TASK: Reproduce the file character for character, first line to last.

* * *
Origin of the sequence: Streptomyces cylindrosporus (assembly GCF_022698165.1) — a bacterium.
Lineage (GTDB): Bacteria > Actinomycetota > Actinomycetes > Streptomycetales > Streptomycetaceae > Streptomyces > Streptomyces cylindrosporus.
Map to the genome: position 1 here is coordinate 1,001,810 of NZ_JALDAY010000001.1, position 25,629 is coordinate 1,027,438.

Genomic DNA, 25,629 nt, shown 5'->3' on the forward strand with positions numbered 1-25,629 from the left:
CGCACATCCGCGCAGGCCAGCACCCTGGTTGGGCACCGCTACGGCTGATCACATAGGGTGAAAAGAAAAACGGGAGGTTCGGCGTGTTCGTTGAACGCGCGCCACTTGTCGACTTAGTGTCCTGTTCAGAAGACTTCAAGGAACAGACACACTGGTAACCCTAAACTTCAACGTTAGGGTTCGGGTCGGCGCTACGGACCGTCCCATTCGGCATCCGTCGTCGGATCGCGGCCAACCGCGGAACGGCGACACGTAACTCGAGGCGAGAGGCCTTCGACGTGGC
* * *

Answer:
Origin of the sequence: Streptomyces cylindrosporus (assembly GCF_022698165.1) — a bacterium.
Lineage (GTDB): Bacteria > Actinomycetota > Actinomycetes > Streptomycetales > Streptomycetaceae > Streptomyces > Streptomyces cylindrosporus.
Map to the genome: position 1 here is coordinate 1,001,810 of NZ_JALDAY010000001.1, position 25,629 is coordinate 1,027,438.

Genomic DNA, 25,629 nt, shown 5'->3' on the forward strand with positions numbered 1-25,629 from the left:
CGCACATCCGCGCAGGCCAGCACCCTGGTTGGGCACCGCTACGGCTGATCACATAGGGTGAAAAGAAAAACGGGAGGTTCGGCGTGTTCGTTGAACGCGCGCCACTTGTCGACTTAGTGTCCTGTTCAGAAGACTTCAAGGAACAGACACACTGGTAACCCTAAACTTCAACGTTAGGGTTCGGGTCGGCGCTACGGACCGTCCCATTCGGCATCCGTCGTCGGATCGCGGCCAACCGCGGAACGGCGACACGTAACTCGAGGCGAGAGGCCTTCGACGTGGC